That said, Occupied America needs to stop being so literal and realize that holding down the forts has gotten the ball rolling hard and fast, but it is now time to take the action home with us and to regroup locally and frequently. This is exactly what Occupy Venice is doing in their own, intimate way, and I believe this should serve as a model for everyone else. After all, when Egyptians flash-mobbed their country, we’re talking about 386,659 square miles. Compare that to Texas alone, which accounts for 268,581 square miles, and we can put our situation in perspective. America is the largest country in the world undergoing a social uprising, and in order for it to keep moving forward, we need to adopt smaller, more localized General Assemblies. We need to make Occupy a way of daily life at school, in the office and during Happy Hour. Ultimately, every time you purchase something you are essentially voting for something. In this respect, every day is Election Day in America and it’s time to show the greedy bastards who’s really running this show.
In short, Occupy Venice has made it abundantly clear: it’s time to pack up the tents, take a shower… and start kicking ass.
Santa Monica Airport
So that everyone, by every airport, in every major city, can benefit, airlines must only purchase planes that emit dramatically less noise. The technology either already exists or would be invented soon if this was the law. The cost? The mufflers would simply shift the actual cost from residents to the people who own and use the planes. No new cost. Just shifting of costs to the people responsible.
By Greta Cobar
The sale of our post office has been suspended pending the outcome of the appeals filed with the Postal Regulatory Commission (PRC). Although initially David Williams, Vice President of Network Operations for US Post Office (USPS) in Washington D.C., stated that “there is no right to further administrative or judicial review” of USPS’s decision to sell the Venice post office, John Henning, Attorney at Law, successfully filed an appeal on behalf of Venice Stakeholders Association. Several others involved with the Coalition to Save the Post Office jumped on the wagon and filed additional successful appeals, which are now pending before the PRC.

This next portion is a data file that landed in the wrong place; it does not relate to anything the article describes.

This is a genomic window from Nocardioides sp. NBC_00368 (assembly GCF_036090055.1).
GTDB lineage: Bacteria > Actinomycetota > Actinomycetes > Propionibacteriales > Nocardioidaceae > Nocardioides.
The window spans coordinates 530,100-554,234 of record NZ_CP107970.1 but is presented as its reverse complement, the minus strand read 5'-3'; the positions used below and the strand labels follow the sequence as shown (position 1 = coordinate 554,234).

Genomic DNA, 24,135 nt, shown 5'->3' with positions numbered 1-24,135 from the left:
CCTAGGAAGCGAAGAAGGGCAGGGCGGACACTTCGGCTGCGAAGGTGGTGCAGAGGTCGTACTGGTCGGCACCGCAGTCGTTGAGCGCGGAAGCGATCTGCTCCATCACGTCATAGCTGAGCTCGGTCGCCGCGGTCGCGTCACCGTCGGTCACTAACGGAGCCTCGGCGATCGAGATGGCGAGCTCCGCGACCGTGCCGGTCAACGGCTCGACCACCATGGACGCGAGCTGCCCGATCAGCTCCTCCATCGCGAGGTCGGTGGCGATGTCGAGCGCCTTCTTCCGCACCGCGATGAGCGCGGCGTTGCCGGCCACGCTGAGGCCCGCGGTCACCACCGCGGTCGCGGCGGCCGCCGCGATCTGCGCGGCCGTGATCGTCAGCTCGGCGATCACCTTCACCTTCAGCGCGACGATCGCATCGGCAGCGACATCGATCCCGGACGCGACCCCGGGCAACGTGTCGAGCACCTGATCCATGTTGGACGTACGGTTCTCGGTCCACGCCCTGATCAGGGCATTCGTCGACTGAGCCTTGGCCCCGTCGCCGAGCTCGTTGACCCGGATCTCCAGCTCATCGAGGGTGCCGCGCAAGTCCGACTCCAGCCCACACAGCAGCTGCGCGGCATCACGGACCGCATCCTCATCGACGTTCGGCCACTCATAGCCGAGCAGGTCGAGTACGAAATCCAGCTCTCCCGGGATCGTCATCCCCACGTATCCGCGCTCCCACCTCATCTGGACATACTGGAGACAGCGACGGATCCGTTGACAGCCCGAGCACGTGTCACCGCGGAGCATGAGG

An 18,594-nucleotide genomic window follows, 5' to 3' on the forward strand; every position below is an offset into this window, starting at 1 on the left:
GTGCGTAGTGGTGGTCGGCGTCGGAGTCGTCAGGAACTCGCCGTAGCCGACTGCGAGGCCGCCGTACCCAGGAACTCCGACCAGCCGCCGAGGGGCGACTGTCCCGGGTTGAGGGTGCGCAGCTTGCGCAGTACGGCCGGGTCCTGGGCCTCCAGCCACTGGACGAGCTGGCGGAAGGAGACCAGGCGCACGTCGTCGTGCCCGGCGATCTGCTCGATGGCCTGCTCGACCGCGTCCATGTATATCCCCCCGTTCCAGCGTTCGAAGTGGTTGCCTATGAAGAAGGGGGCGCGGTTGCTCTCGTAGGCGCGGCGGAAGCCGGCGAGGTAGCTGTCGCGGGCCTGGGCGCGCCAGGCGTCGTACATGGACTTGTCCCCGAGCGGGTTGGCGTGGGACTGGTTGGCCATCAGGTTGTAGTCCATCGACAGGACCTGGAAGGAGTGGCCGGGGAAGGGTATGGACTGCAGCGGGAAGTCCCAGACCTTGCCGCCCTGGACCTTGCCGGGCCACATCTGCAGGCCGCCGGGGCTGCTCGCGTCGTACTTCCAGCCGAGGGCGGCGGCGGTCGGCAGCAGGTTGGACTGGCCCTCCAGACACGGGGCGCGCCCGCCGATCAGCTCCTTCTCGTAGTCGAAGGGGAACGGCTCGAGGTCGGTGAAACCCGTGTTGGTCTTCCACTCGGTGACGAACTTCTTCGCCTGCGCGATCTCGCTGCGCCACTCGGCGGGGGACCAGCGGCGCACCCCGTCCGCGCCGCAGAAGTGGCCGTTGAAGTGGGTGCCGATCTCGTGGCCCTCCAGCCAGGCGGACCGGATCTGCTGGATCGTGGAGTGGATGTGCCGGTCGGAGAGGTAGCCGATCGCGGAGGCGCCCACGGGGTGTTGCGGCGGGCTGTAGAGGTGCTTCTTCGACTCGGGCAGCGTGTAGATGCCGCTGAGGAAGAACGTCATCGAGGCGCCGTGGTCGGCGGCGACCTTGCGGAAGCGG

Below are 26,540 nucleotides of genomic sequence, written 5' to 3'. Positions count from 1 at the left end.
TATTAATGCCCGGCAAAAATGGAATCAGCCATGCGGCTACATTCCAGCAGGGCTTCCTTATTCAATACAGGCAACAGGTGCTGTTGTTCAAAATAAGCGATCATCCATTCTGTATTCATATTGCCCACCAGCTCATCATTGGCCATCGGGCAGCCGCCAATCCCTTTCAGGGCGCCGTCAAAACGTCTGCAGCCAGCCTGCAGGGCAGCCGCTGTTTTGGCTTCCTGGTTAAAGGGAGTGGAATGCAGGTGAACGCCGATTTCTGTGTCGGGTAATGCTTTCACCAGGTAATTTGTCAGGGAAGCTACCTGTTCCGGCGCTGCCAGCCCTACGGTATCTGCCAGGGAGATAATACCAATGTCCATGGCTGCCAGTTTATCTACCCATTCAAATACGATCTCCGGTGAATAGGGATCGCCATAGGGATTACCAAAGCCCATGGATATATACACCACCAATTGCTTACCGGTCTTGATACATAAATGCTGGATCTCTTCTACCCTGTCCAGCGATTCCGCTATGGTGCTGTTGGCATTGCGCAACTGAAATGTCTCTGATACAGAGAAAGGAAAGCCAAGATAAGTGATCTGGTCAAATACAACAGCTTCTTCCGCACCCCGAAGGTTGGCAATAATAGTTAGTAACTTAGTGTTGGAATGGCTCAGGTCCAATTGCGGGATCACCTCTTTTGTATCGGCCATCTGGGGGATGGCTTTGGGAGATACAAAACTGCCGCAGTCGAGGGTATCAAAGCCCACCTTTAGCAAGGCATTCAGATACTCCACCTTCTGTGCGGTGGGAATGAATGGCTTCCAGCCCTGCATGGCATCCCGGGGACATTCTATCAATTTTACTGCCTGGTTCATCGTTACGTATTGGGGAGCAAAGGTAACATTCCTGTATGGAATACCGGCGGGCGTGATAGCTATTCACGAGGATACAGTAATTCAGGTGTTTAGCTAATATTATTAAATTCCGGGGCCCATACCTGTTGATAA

Meanwhile a major law firm, Gibson, Dunn and Crutcher, has agreed to take on the case pro bono. I am so happy to report that social activism, community involvement and small-town power are alive and well in Venice!
The neighbors came out with signs, public announcement speakers, lots to say and cake to share, but most importantly with a strong individual unwillingness to yield to the powers that be. Two very successful rallies were held, well attended by tens of Venetians, Bill Rosendahl and post office police officers.
Official letters opposing the sale were sent to the PRC by Janice Hahn, Bill Rosendahl and Linda Lucks in addition to the appeals filed by our community members. Amanda Seward, who was instrumental in saving Lincoln Place, has been volunteering her attorney services and has been a leading figure in the Coalition to Save the Post Office. Spearheaded by the Beachhead back in April, the Coalition is now stronger than ever, comprising Venetians from all walks of life and representing the Venice Neighborhood Council (VNC), the Venice Stakeholders Association, the Beachhead, the Peace and Freedom Party, the Venice Town Council, SPARC and the Venice Arts Council. If you are part of an organization that would like to join this extremely significant and promising fight, please contact the Beachhead.